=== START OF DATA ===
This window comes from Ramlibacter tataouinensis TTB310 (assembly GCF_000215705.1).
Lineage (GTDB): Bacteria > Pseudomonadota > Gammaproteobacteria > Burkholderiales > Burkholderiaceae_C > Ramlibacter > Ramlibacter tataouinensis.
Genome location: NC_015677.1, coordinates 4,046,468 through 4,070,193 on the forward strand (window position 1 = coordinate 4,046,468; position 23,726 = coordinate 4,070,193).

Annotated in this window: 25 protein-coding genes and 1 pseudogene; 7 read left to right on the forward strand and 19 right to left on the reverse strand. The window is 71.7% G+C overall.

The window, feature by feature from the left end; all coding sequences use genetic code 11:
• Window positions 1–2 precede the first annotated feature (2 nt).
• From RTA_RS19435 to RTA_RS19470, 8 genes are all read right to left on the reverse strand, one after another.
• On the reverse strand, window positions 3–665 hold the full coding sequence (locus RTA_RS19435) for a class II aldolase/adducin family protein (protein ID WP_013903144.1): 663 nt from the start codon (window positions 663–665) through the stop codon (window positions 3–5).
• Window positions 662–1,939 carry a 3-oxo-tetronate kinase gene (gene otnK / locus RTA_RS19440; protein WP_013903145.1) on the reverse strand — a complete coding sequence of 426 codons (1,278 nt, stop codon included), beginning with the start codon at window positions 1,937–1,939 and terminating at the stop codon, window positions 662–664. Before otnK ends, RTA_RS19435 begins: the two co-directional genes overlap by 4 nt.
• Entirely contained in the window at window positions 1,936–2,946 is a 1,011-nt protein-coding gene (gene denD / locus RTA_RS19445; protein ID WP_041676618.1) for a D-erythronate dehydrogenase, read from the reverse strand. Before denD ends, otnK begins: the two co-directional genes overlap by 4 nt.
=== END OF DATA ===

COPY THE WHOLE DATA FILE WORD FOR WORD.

This window comes from Ramlibacter tataouinensis TTB310 (assembly GCF_000215705.1).
Lineage (GTDB): Bacteria > Pseudomonadota > Gammaproteobacteria > Burkholderiales > Burkholderiaceae_C > Ramlibacter > Ramlibacter tataouinensis.
Genome location: NC_015677.1, coordinates 4,046,468 through 4,070,193 on the forward strand (window position 1 = coordinate 4,046,468; position 23,726 = coordinate 4,070,193).

Annotated in this window: 25 protein-coding genes and 1 pseudogene; 7 read left to right on the forward strand and 19 right to left on the reverse strand. The window is 71.7% G+C overall.

The window, feature by feature from the left end; all coding sequences use genetic code 11:
• Window positions 1–2 precede the first annotated feature (2 nt).
• From RTA_RS19435 to RTA_RS19470, 8 genes are all read right to left on the reverse strand, one after another.
• On the reverse strand, window positions 3–665 hold the full coding sequence (locus RTA_RS19435) for a class II aldolase/adducin family protein (protein ID WP_013903144.1): 663 nt from the start codon (window positions 663–665) through the stop codon (window positions 3–5).
• Window positions 662–1,939 carry a 3-oxo-tetronate kinase gene (gene otnK / locus RTA_RS19440; protein WP_013903145.1) on the reverse strand — a complete coding sequence of 426 codons (1,278 nt, stop codon included), beginning with the start codon at window positions 1,937–1,939 and terminating at the stop codon, window positions 662–664. Before otnK ends, RTA_RS19435 begins: the two co-directional genes overlap by 4 nt.
• Entirely contained in the window at window positions 1,936–2,946 is a 1,011-nt protein-coding gene (gene denD / locus RTA_RS19445; protein ID WP_041676618.1) for a D-erythronate dehydrogenase, read from the reverse strand. Before denD ends, otnK begins: the two co-directional genes overlap by 4 nt.